State-level cyberbullying policy: Variations in containing a digital problem
Violence and Society: Breakthroughs in Research and Practice
Cyberbullying is the use of information technology to deliberately hurt, taunt, threaten or intimidate someone. Currently, there are no federal statutes in the United States which directly address this problem. The response of the states has varied from attempting to use existing anti-bullying laws to limit cyberbullying to passing new laws that specifically target cyberbullying behavior. An important question is, "why are some states taking a lead in combating this cybercrime through new laws while others are relying on existing laws?" The literature on policy adoption suggests politics, resources and public need are important factors in predicting why certain states are more likely to enact government policies. This chapter analyzes the impact of these factors and others on policy adoption by exploring the level of legislative action to update existing cyberbullying laws for 2009 through 2014.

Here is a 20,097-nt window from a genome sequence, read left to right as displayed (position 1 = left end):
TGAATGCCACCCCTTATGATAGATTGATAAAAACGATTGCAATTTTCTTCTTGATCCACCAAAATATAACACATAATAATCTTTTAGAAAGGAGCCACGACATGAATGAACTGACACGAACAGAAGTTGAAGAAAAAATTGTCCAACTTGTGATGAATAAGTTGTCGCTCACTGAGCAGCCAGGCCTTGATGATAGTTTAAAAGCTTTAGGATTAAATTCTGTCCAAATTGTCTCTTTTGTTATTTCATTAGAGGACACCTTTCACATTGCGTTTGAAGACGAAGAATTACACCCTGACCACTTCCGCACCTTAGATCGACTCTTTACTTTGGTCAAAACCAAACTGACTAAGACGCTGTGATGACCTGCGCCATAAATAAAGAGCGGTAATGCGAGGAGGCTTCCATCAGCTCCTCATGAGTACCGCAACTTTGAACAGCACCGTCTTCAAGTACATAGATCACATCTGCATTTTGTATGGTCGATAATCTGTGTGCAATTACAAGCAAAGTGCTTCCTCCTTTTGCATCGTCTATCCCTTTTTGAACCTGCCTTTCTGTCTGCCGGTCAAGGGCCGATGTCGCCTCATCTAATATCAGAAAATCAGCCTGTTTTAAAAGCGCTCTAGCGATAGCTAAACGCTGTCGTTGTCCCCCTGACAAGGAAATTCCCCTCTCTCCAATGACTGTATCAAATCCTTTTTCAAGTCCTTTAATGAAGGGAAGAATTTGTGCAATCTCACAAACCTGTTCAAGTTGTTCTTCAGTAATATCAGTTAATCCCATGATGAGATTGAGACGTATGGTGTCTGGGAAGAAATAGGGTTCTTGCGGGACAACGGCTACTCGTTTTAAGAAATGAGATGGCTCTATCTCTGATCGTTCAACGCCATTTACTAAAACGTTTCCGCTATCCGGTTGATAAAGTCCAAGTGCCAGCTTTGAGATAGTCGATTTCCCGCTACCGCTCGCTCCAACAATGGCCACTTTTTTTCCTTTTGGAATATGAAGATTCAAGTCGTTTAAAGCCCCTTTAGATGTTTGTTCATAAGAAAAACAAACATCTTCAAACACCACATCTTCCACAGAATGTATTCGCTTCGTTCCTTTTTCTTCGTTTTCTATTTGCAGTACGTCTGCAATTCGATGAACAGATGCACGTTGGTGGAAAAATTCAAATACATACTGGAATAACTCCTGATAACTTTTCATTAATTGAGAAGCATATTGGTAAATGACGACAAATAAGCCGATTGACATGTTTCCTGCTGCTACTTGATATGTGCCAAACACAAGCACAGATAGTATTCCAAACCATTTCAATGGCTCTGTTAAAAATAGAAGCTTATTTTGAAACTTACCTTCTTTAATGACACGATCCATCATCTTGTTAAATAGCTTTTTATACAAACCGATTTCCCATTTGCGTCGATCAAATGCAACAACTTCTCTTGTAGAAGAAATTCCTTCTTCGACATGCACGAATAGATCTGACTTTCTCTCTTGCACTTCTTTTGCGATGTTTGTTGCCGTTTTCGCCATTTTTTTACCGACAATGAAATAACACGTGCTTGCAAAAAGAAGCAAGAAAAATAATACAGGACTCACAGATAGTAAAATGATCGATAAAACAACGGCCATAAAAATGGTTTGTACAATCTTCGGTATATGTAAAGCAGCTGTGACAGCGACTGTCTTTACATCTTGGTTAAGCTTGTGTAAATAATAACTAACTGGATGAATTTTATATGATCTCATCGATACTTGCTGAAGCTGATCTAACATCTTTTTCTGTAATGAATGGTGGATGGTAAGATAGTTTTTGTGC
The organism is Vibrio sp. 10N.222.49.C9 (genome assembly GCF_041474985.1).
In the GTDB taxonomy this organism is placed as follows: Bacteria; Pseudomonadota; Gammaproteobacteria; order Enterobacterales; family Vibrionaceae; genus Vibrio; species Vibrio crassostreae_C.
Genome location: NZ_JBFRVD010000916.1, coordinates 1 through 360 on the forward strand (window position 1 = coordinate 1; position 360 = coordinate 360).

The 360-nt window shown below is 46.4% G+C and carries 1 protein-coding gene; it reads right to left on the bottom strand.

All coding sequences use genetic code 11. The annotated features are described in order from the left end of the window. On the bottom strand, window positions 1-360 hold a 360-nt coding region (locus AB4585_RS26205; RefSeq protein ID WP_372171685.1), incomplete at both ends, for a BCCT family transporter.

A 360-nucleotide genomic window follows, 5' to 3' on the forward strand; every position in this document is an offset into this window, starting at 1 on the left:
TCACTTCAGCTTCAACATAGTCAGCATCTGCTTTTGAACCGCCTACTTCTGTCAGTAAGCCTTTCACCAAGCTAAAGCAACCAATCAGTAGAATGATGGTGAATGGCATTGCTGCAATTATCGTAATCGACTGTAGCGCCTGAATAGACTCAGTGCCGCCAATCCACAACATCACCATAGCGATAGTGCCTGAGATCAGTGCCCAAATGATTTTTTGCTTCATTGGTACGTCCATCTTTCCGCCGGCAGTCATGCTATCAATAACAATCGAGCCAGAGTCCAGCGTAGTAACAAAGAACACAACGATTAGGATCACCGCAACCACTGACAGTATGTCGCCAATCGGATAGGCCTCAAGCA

Original Publication Date
DOI of published version
UNI ScholarWorks, Rod Library, University of Northern Iowa
McNeal, Ramona Sue; Kunkle, Susan M.; and Bryan, Lisa Dotterweich, "State-level cyberbullying policy: Variations in containing a digital problem" (2016). Faculty Publications. 1007.